Northern Ireland will enter 2014 picking up the pieces of yet another unsuccessful political initiative aimed at clearing up the unresolved issues left in the wake of the Troubles.
The sense of disappointment was palpable in Belfast today after marathon overnight talks chaired by former US diplomat Richard Haass failed to find agreement on any of three topics he was asked to tackle.
Despite the air of anti-climax, the five major Belfast parties will have little option but to return to the negotiating table at some stage to address the issues of marching, flag-flying and the past which bedevil the peace process.
It is not immediately clear when a new effort can be launched. Much groundwork will be likely be needed first on establishing what the outstanding issues are, and whether they could be best addressed by a renewed Haass involvement or by some other format.
Dr Haass and others insisted that the weeks of intensive discussions and draft documents had been valuable in clarifying many points and identifying areas of common ground. “This process is not dead, but it is far from finished,” he said. “All the parties support significant parts of it. At the same time, all have some concerns.”
None of seven draft documents produced by Dr Haass have been released, and yesterday he called for their publication in the apparent belief that they would be generally seen as a reasonable basis for compromise.
Dr Haass said that while progress had been made on all three topics, flags and symbols had proved to be “the toughest area of negotiations.”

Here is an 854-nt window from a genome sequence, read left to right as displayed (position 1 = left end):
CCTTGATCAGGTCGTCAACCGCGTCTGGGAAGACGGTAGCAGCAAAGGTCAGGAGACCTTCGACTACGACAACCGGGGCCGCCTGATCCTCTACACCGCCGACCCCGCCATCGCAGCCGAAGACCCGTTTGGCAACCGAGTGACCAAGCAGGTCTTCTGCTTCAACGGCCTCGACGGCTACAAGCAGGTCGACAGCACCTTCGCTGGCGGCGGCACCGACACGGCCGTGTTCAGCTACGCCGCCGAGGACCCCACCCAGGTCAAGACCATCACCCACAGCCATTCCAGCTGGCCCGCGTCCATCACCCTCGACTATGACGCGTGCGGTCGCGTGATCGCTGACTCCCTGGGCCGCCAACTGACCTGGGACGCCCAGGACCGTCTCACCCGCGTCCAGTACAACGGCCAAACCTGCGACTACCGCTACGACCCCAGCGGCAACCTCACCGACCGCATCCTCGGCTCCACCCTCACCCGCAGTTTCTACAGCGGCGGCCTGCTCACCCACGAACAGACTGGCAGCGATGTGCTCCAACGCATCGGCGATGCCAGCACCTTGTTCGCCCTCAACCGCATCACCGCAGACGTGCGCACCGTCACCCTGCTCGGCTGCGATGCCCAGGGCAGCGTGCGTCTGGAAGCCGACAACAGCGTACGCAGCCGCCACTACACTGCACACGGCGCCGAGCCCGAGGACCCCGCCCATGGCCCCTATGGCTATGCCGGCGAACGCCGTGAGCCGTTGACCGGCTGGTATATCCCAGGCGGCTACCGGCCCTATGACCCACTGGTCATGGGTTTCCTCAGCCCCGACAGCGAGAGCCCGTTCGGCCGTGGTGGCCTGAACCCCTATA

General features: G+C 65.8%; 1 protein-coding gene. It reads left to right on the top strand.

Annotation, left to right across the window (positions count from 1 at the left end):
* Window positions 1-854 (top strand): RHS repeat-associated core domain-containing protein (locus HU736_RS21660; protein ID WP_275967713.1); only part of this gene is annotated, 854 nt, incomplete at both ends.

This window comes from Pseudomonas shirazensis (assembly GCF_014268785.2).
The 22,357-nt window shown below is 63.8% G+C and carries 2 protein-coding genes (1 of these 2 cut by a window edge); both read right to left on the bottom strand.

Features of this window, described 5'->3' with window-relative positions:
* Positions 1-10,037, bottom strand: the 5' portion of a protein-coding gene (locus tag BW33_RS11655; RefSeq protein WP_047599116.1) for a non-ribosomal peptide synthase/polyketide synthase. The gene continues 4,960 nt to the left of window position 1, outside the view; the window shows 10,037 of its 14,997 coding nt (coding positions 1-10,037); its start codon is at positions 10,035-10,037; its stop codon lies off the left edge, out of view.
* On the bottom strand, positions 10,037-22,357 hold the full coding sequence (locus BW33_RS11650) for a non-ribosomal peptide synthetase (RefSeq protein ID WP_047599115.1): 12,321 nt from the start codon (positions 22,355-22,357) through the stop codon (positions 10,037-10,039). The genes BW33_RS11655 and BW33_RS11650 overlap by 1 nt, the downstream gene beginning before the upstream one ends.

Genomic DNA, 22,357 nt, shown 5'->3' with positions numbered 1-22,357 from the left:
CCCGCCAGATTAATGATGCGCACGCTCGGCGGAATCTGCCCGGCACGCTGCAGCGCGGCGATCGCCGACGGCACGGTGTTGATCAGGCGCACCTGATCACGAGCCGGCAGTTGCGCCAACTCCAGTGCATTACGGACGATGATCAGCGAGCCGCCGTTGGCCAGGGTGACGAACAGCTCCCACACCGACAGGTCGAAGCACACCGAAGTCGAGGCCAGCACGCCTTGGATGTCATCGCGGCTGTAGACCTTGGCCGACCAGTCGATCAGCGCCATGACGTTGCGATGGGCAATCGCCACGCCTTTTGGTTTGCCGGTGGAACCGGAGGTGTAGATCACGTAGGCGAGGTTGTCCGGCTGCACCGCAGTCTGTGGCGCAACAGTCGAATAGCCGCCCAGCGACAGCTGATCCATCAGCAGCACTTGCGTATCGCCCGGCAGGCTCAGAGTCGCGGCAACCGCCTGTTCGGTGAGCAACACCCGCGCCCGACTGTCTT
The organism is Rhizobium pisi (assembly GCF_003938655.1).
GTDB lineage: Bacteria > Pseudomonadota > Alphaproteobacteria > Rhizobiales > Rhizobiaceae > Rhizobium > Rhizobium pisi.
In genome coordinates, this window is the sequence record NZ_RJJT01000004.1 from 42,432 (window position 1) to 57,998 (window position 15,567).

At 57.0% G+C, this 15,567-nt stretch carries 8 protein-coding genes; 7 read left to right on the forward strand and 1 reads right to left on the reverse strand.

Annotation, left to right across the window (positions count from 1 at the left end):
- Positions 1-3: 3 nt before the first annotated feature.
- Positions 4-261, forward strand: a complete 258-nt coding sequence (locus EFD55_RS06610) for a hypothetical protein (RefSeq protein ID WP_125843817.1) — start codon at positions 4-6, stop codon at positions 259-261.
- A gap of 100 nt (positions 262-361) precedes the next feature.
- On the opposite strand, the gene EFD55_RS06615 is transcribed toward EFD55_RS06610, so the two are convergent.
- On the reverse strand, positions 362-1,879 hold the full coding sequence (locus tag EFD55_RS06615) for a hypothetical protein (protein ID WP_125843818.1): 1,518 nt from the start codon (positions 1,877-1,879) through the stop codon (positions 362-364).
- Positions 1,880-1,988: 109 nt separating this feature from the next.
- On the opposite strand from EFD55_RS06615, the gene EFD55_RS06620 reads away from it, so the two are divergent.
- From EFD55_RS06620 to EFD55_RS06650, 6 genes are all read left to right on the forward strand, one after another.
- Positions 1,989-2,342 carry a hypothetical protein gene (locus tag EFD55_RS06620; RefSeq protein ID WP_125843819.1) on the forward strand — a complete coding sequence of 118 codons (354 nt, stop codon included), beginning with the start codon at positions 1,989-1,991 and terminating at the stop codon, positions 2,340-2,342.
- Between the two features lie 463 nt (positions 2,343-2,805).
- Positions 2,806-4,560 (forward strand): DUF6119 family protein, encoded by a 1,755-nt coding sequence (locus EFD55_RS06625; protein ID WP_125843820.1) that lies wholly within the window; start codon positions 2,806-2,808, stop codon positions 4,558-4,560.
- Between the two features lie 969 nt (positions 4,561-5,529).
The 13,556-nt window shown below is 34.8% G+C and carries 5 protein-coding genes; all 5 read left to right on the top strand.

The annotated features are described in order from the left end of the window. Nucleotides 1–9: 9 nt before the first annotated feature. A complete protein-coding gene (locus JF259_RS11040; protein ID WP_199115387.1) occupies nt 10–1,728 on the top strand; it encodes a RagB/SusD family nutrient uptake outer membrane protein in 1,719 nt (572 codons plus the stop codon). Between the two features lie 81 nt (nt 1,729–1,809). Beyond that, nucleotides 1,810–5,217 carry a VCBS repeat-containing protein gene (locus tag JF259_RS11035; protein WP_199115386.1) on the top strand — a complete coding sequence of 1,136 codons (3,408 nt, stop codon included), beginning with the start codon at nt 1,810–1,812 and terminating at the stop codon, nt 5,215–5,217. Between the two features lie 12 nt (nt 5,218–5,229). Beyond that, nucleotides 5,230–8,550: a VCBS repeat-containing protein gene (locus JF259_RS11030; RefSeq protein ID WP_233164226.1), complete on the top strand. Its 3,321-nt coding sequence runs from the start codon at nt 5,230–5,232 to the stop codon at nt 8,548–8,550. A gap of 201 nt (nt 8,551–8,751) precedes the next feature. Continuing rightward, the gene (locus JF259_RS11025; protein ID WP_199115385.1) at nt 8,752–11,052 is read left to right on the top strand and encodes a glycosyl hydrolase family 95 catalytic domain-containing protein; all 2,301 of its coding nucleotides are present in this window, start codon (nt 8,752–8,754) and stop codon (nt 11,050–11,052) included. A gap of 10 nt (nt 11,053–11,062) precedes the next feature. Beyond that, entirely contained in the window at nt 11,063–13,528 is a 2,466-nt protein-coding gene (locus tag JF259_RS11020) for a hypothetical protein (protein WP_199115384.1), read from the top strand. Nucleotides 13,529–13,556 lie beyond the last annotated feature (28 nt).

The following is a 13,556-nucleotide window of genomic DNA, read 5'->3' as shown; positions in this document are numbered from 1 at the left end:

He said he truly believed his blueprint provided a foundation for reconciliation.
Prime Minister David Cameron also stressed the positives, declaring: “Although it is disappointing the parties have not been able to reach full agreement at this stage, these talks have achieved much common ground, providing a basis for continuing discussions.”
Similar sentiments were voiced by Irish prime minister Enda Kenny, who said he hoped the talks could provide a platform for renewed efforts to achieve accord.
One unusual feature of the initiative’s conclusion is that - so far at any rate - both unionist and nationalist representatives have refrained from blaming each other.
Jeffrey Donaldson of the Democratic Unionist party said the broad architecture of the agreement was acceptable but that “some of the language and detail is not what we would have chosen”.
Sinn Féin president Gerry Adams said what had been suggested was “not perfect” but added he believed there was “a basis for a deal in the proposals”.